This study focused on 47 locations in Luanda sub, where soldier and worker termites were sampled, Shannon diversity index was H = 0.3606685, while Simpson index was D = 0.2064429, during the month of January to March, which is a dry season. This indicated a high species diversity of termites in Luanda sub-county. Out of the 47 sites there was seven termite species identified. M. herus had the largest species richness of 7.0 which was obtained at Ebukolo Table 4 and Table 10. Macrotermes sp1 had the lowest species richness among all the termites identified. The species richness was 1.8239 at Mwikunga.

Comparative studies on termite diversity conducted in West Islamabad, Pakistan by [28] revealed that Simpson and Shannon’s diversity indices reflected that on Simpson’s index, the overall diversity (D = 0.7034) was 70.34% and it was 99% in case of the Shannon scale. Odontotermes horai was the most dominant species with a value of 0.4332 on Simpson’s index.

4.2. Termite Species Richness in Luanda Sub-County

Species richness was assessed in all the 47 collection sites and the results show that P. militaris had a high species richness of 6.9140 at Ekwanda 2 while Mulwanda had the lowest species richness 5.95014 Table 1. M. bellicosus on the other hand had highest species richness at Ebukanga 1 while lowest species richness at Maseno 2. M. herus was collected in 18 locations and Ebukolo had the highest species richness of 7.000 while Ekwanda had lowest species richness of 2.98703. Comparatively at Ekwanda M. herus had a lower species richness but on the other hand had highest species richness for P. militaris. From this results the two species do not coexist fully in their natural habitats.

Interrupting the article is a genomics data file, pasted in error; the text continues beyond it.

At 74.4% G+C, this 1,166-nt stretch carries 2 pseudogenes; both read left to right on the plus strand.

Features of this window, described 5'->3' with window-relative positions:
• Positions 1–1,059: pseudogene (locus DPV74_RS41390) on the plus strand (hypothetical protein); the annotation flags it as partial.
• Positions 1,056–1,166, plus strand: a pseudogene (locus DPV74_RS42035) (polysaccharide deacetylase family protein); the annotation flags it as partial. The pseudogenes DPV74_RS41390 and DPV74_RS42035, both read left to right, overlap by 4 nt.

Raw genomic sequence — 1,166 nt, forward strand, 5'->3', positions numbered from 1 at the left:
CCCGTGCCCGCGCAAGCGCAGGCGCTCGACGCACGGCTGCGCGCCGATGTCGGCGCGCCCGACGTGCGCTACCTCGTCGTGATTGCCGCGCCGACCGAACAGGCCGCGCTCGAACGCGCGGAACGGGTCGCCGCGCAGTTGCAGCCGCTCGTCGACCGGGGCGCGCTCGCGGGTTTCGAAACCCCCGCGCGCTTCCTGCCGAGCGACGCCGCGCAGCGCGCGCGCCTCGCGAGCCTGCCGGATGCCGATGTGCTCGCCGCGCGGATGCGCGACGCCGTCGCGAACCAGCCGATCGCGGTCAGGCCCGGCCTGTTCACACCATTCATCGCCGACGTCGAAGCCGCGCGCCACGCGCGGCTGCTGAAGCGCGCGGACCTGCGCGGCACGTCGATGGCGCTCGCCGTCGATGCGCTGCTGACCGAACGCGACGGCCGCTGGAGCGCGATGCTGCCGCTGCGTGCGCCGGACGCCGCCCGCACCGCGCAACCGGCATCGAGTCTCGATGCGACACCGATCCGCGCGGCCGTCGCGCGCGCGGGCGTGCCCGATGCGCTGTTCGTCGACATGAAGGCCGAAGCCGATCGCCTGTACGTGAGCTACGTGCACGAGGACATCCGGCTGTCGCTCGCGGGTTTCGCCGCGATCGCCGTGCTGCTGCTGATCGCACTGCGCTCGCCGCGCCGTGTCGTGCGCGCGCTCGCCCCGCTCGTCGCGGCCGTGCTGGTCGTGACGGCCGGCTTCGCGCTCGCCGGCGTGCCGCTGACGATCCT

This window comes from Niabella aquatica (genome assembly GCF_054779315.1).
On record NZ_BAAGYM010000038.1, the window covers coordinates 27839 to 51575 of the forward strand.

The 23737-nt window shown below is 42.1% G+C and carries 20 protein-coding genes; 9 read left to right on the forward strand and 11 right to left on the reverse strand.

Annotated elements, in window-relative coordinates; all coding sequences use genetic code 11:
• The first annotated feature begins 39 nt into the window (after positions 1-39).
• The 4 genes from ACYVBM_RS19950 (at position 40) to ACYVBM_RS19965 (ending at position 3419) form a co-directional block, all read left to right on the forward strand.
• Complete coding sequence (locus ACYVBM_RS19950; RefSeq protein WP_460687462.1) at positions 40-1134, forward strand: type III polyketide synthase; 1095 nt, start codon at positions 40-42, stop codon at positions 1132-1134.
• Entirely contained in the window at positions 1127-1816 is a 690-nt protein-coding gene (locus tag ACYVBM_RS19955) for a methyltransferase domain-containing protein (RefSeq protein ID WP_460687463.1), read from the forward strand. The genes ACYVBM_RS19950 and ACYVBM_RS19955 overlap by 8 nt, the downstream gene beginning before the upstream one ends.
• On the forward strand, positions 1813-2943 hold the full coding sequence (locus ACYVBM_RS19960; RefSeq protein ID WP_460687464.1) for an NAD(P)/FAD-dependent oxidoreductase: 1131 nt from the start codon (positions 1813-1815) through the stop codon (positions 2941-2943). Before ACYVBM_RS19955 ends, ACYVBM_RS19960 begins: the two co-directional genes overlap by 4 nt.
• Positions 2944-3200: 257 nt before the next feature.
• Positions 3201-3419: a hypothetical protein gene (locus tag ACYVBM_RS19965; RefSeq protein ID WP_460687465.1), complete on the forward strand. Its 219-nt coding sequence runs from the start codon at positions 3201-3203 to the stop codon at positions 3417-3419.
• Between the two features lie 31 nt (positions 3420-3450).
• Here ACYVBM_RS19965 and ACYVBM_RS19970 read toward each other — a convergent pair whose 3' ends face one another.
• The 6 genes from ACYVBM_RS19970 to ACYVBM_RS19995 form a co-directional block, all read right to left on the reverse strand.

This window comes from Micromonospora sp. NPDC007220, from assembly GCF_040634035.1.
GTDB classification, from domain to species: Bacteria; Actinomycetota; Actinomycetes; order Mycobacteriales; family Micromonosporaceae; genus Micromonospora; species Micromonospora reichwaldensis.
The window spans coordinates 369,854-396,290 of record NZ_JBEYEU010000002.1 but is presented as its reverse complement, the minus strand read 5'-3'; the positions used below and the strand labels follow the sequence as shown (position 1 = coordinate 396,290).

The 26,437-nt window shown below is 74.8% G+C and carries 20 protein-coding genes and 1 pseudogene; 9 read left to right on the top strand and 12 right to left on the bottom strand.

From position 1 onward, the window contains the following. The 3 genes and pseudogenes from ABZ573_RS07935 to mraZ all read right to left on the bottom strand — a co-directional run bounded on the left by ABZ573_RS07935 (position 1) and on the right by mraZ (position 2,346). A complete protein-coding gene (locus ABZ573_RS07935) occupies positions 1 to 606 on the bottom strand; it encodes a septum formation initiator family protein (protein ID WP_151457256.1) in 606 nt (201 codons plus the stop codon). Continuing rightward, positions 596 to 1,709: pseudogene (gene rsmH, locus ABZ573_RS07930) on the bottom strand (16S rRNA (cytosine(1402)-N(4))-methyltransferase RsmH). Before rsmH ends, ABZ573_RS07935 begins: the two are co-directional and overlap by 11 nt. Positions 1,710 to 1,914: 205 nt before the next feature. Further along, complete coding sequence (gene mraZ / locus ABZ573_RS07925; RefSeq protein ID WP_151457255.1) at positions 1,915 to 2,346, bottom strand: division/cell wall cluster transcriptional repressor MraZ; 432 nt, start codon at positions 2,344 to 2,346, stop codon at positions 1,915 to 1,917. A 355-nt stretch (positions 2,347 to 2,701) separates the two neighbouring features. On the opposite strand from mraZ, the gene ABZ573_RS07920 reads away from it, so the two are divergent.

Macrotermes sp1 had the lowest species richness among all the six species, at Mwikunga it had a species richness of 1.822. In a similar study [29] recorded that the lowest species richness of termites observed in the grassy savanna could mainly be explained by the annual disturbance. Fire behavior intensity, the rate of spread, flame height, residence time, and surface temperature is influenced by a wide range of variables such as fuel characteristics, burning season, and weather conditions. The mean summary of workers and soldiers indicated that there was a significant difference Table 9 and Figure 9. Analysis of variance of the termite species shows that the difference between Soldier s and workers was significant at p < 0.05, Table 8.